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The Rays new catching duo is just plain awesome

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Neither of Tampa Bay's recently-signed catchers is going to hit 30 home runs or win a batting title anytime soon, but the Rays were more focused on what Jose Molina and Ryan Hanigan do behind the plate.

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Mark J. Rebilas-US PRESSWIRE

Catching is an art form.

And apparently, the Rays would like to turn Tropicana Field into the Guggenheim.

By re-signing Jose Molina and trading for Ryan Hanigan, Tampa Bay has put together what will easily be the best catching tandem in baseball -- at least defensively.

Jose's brother, Yadier Molina, is widely considered the best catcher in the game, but he probably learned a lot from big bubby. Jose is seven years and 10 days older than Yadi, and will turn 39 this summer. For most clubs, the suggestion of signing such an aged player to a two-year deal would be grounds for termination, but the Rays aren't most clubs.

More on Hanigan from Red Reporter: On Ryan Hanigan, and an author's shortcomings

By adding Ryan Hanigan (who is far from an ash sapling himself at 33) to the mix, they have two of the most skilled pitch-framing catchers alive. According to, (the elder) Molina and Hanigan were among the best in called strike percentage from 2008-12 (minimum 10,000 pitches caught).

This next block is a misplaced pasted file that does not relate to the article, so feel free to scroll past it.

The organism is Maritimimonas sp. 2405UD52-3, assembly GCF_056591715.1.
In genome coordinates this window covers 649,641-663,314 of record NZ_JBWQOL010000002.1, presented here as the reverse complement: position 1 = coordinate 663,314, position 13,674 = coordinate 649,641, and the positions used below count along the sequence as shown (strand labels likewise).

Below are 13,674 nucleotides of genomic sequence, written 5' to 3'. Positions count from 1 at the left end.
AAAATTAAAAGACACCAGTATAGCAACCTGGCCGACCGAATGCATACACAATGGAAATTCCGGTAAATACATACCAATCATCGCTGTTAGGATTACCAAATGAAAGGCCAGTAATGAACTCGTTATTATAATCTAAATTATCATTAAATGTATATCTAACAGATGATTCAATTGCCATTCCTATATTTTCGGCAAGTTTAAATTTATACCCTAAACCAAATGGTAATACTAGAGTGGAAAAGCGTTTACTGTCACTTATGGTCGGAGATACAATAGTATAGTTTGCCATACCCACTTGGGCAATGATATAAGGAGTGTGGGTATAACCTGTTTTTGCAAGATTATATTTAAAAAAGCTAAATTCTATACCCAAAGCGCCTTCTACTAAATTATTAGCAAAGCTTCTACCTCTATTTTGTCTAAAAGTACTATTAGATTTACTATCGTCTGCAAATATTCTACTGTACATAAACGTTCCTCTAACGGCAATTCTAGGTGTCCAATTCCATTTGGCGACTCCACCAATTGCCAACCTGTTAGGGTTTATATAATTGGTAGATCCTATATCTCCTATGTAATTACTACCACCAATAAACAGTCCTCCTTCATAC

Both inside the strike zone:


And outside the strike zone:


Of catchers with at least 50 starts last season, Hanigan had the league's best caught stealing percentage, gunning down thieves at an unreal clip of 45.5% (15 outs in 33 attempts against him). Molina wasn't as spectacular last year (29.1 CS%), but he's been pretty solid in that department over the course of his 14-year run (career 37.5 CS%).

Hanigan and Molina could mutually benefit from their new backstop symbiosis. Both players have seen part-time action in recent years for varying reasons. So as a unit, they could allow each other enough rest to be be more potent contributors individually.

20120603_lbm_sx7_028PHOTO: Jeff Griffith - US Presswire

There's not a great all-encompassing way to gauge the value a catcher brings to his team defensively. At least not yet, but the amalgam of stats that are available are very impressively researched. What isn't especially clear is how much these two players' pitch-framing skills can globally improve their young pitching staff -- but they will certainly benefit substantially. The veteran leadership angle is often overplayed in sports, however a Rays rotation that stand to lose James Shields and David Price in consecutive offseasons could probably use all the battle-scarred sagacity it can get -- even if its effect is mostly manufactured.

The Rays re-signed Molina to a two-year deal worth $4.5 million and traded minor leaguer Justin Choate in a three-team deal with Cincinnati and Arizona to acquire Ryan Hanigan. They also agreed to take on Heath Bell's contract as potentially useful collateral damage. Hanigan has a much better on-base track record than Molina and hasn't spent as much of his life in the knee-granulating crouch of the catching position, so he could see the majority of the at bats for the Rays next season.

No matter how you decide to "frame" it, Tampa Bay's 2014 catching situation looks like another way the franchise will get value from a forward-thinking approach without having to spend large chunks of their limited resources.

And next season, if you happen to tune in to a Tampa game, you'll be watching one of the league's best behind the dish -- one Ray or the other.